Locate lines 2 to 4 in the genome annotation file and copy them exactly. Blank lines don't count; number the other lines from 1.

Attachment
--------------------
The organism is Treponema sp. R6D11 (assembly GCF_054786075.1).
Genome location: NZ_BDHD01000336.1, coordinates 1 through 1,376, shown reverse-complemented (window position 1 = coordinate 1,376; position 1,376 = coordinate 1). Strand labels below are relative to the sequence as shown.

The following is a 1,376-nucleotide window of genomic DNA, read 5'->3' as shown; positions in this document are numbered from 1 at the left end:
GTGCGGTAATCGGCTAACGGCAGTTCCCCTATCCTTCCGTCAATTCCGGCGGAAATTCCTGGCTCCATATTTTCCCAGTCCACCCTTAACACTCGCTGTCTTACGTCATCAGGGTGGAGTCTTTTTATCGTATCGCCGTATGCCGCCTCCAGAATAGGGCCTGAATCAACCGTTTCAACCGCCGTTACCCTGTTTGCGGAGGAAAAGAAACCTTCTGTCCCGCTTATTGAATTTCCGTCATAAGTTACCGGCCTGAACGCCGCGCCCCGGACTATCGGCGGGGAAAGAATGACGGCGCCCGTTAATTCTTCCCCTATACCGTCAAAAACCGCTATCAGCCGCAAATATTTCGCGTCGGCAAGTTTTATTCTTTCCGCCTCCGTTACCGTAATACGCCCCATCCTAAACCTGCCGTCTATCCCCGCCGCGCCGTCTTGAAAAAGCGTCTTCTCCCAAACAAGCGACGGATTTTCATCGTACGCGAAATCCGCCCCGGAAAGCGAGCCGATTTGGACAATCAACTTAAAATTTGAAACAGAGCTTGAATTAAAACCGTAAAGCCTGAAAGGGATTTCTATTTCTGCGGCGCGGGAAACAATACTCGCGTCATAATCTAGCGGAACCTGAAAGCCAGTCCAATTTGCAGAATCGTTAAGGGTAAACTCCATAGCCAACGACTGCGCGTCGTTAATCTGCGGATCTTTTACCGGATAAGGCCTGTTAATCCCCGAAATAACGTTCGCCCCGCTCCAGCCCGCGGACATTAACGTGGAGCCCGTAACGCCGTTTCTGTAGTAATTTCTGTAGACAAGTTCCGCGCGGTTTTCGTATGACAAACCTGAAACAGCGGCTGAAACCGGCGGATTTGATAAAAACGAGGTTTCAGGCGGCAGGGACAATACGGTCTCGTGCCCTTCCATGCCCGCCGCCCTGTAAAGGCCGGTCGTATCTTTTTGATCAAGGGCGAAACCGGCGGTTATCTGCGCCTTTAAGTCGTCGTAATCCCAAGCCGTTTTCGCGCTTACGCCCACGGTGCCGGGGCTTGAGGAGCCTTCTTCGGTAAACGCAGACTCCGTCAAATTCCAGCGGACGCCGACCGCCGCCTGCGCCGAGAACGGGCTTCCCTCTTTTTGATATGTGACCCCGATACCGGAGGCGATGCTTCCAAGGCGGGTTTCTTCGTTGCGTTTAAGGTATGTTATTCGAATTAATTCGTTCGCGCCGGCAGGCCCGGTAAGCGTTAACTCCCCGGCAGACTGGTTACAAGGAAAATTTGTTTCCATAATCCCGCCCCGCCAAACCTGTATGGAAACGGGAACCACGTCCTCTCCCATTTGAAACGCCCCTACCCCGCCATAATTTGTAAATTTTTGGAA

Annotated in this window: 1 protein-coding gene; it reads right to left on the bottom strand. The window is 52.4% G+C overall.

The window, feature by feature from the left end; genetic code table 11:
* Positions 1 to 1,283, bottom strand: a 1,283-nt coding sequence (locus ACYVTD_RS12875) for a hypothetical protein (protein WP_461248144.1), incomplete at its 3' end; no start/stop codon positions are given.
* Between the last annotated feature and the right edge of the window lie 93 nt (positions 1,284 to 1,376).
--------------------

Genome location: NZ_BDHD01000336.1, coordinates 1 through 1,376, shown reverse-complemented (window position 1 = coordinate 1,376; position 1,376 = coordinate 1). Strand labels below are relative to the sequence as shown.

The following is a 1,376-nucleotide window of genomic DNA, read 5'->3' as shown; positions in this document are numbered from 1 at the left end:
GTGCGGTAATCGGCTAACGGCAGTTCCCCTATCCTTCCGTCAATTCCGGCGGAAATTCCTGGCTCCATATTTTCCCAGTCCACCCTTAACACTCGCTGTCTTACGTCATCAGGGTGGAGTCTTTTTATCGTATCGCCGTATGCCGCCTCCAGAATAGGGCCTGAATCAACCGTTTCAACCGCCGTTACCCTGTTTGCGGAGGAAAAGAAACCTTCTGTCCCGCTTATTGAATTTCCGTCATAAGTTACCGGCCTGAACGCCGCGCCCCGGACTATCGGCGGGGAAAGAATGACGGCGCCCGTTAATTCTTCCCCTATACCGTCAAAAACCGCTATCAGCCGCAAATATTTCGCGTCGGCAAGTTTTATTCTTTCCGCCTCCGTTACCGTAATACGCCCCATCCTAAACCTGCCGTCTATCCCCGCCGCGCCGTCTTGAAAAAGCGTCTTCTCCCAAACAAGCGACGGATTTTCATCGTACGCGAAATCCGCCCCGGAAAGCGAGCCGATTTGGACAATCAACTTAAAATTTGAAACAGAGCTTGAATTAAAACCGTAAAGCCTGAAAGGGATTTCTATTTCTGCGGCGCGGGAAACAATACTCGCGTCATAATCTAGCGGAACCTGAAAGCCAGTCCAATTTGCAGAATCGTTAAGGGTAAACTCCATAGCCAACGACTGCGCGTCGTTAATCTGCGGATCTTTTACCGGATAAGGCCTGTTAATCCCCGAAATAACGTTCGCCCCGCTCCAGCCCGCGGACATTAACGTGGAGCCCGTAACGCCGTTTCTGTAGTAATTTCTGTAGACAAGTTCCGCGCGGTTTTCGTATGACAAACCTGAAACAGCGGCTGAAACCGGCGGATTTGATAAAAACGAGGTTTCAGGCGGCAGGGACAATACGGTCTCGTGCCCTTCCATGCCCGCCGCCCTGTAAAGGCCGGTCGTATCTTTTTGATCAAGGGCGAAACCGGCGGTTATCTGCGCCTTTAAGTCGTCGTAATCCCAAGCCGTTTTCGCGCTTACGCCCACGGTGCCGGGGCTTGAGGAGCCTTCTTCGGTAAACGCAGACTCCGTCAAATTCCAGCGGACGCCGACCGCCGCCTGCGCCGAGAACGGGCTTCCCTCTTTTTGATATGTGACCCCGATACCGGAGGCGATGCTTCCAAGGCGGGTTTCTTCGTTGCGTTTAAGGTATGTTATTCGAATTAATTCGTTCGCGCCGGCAGGCCCGGTAAGCGTTAACTCCCCGGCAGACTGGTTACAAGGAAAATTTGTTTCCATAATCCCGCCCCGCCAAACCTGTATGGAAACGGGAACCACGTCCTCTCCCATTTGAAACGCCCCTACCCCGCCATAATTTGTAAATTTTTGGAA